LOS ANGELES (AP) — When scandalous tales of fraud involving superstar athletes Lance Armstrong and Manti Te’o were exposed in the last week, connections to films were immediate and obvious. The story of Notre Dame Football hero Te’o falling for a fake dead girlfriend on the Internet called to mind the documentary “Catfish.” And disgraced cyclist Armstrong, who has finally admitted to doping in winning the Tour de France a record seven times, is already the subject of a biopic that’s in the works.
It’s a huge topic that’s been explored in myriad ways on screen, and you’d probably come up with five entirely different choices, but here are my picks for five great movies about deception:
— “Vertigo” (1958): Speaking of fake dead women. ... One of Alfred Hitchock’s best, it also feels incredibly personal — stylish and frightening, of course but also achingly sad. Yes, Jimmy Stewart is being manipulated, being duped into serving as part of a murder plot. And he’s foolish enough to let himself fall in love with Kim Novak’s doomed, quintessentially icy Hitchcockian blonde not once but twice. But he’s also deceiving himself, allowing his need for love to feed his obsessive quest to recreate that sensation all over again. Much is made of some of the film’s most famous images — the push/pull effect as Stewart’s character fights off his vertigo in the bell tower, the eerie, neon-green haze of the hotel room. But at its core, “Vertigo” is about needing to feel secure and loved.
— “Some Like It Hot” (1959): Named the greatest comedy of all time by the American Film Institute, the Billy Wilder classic is also predicated on one big, wacky lie. Tony Curtis and Jack Lemmon pretend to be women to escape the clutches of mob thugs after they witness a massacre. Musicians Joe and Jerry change their names to Josephine and Daphne and join Sweet Sue’s All-Girl Orchestra, where they befriend sexy singer Sugar Kane Kowalczyk, played by Marilyn Monroe in one of her most Marliynish roles ever. The laughs come from how utterly unbelievable these men are as women, but also from how they try to maintain this elaborate ruse as both their emotions and their enemies close in on them.
— “The Usual Suspects” (1995): The movie itself is one big lie — a seemingly simple caper mystery that grows enormously complicated with layer upon layer of twists and tricks. I am not even going to begin to try to explain the plot — if you’ve seen it, you know it, and if you haven’t, you should. And then you, too, can say out loud, “A ha!” It’s the movie that put director Bryan Singer on the map and it won both of the Oscars for which it was nominated: for Christopher McQuarrie’s clever and complex original screenplay and for Kevin Spacey’s chilling supporting turn as the chatty (and unreliable) witness Verbal Kint.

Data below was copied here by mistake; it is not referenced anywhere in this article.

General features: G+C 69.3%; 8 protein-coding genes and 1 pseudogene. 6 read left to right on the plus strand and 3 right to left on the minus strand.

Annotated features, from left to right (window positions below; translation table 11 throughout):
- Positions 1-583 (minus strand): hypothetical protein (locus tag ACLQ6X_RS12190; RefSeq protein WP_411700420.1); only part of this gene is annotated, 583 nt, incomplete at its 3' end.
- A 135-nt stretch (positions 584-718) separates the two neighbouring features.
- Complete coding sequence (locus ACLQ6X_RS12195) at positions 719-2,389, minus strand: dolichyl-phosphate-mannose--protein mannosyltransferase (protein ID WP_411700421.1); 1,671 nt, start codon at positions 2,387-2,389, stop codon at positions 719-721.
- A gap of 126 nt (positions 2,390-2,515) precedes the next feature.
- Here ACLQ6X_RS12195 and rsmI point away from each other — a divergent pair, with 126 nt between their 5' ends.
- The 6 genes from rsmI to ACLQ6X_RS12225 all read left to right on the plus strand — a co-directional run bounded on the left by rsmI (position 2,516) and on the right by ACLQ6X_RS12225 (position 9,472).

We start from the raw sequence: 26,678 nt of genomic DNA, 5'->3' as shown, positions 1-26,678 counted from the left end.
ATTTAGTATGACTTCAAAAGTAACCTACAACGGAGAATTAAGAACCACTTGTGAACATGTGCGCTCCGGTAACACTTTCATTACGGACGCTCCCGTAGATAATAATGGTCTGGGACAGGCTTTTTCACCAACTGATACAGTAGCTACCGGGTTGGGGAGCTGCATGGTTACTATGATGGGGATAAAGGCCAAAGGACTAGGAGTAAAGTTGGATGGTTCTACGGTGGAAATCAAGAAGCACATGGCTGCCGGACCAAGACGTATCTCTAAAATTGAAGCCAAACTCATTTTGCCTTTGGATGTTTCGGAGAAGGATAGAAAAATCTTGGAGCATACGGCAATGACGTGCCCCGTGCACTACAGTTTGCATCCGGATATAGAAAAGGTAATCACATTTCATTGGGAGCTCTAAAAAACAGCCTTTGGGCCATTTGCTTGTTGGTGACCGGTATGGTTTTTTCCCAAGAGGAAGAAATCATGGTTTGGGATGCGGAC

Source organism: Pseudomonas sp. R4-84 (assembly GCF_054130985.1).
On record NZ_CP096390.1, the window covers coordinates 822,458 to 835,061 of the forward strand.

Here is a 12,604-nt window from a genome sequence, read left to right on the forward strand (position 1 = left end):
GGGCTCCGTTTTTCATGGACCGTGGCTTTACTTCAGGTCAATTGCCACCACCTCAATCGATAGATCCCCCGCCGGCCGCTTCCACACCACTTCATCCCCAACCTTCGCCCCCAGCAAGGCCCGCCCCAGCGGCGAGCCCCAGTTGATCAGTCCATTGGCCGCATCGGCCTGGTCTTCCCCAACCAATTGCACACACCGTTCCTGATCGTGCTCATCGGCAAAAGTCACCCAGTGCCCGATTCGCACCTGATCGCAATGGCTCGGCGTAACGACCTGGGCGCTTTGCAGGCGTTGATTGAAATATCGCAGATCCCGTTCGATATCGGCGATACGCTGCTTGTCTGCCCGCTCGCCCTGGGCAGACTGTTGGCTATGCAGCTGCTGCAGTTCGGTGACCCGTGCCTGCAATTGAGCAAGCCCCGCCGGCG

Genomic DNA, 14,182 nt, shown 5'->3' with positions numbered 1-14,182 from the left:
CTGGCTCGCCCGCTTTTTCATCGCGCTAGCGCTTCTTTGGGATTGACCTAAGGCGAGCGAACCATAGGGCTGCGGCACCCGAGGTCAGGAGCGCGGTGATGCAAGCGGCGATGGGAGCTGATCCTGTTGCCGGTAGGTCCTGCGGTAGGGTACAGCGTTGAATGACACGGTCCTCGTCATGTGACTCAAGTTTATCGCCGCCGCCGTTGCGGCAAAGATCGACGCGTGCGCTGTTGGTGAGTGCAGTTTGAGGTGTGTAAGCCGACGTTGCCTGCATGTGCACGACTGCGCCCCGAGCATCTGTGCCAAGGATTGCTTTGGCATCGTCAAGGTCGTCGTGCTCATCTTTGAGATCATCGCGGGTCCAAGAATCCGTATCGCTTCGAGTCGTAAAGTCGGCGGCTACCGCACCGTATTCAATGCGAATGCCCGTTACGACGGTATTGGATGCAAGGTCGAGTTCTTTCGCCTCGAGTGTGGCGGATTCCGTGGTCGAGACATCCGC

— “Infernal Affairs” (2002): A loyal young member of the mob infiltrates the police force and an undercover cop works his way deep within the mafia. Years later, each man must sniff out the mole in the other’s organization — each man must find the other. Sound familiar? That’s because this hugely suspenseful Hong Kong thriller was the basis for “The Departed,” the 2006 film that finally earned Martin Scorsese his long-overdue Academy Award for best director (along with prizes for best picture, adapted screenplay and editing). The lies and cover stories must remain airtight, even as crises of identity and purpose begin to creep into the characters’ consciousness. Andy Lau and Tony Leung are both great as two sides of the same coin who must tap into their resourcefulness as the danger of being exposed increases.
— “Compliance”: This movie made me so angry while I was watching it. How could anybody be so stupid? How could anybody be tricked into falling for such outlandish manipulation? But that’s where the power comes from in writer-director Craig Zobel’s startling film with its understated performances: This did happen, over and over, across the country. He’s just exposing an element of human nature we’d rather suppress. A prank phone caller pretending to be a police officer (Pat Healy) tells the middle-aged manager of a fast-food restaurant (Ann Dowd) that a young, pretty employee (Dreama Walker) has stolen money from a customer, and leads her though a series of increasingly invasive, degrading investigative steps. Everyone goes along with this charade — no one thinks to question it — and all you can do is sit in your seat and watch, and squirm.
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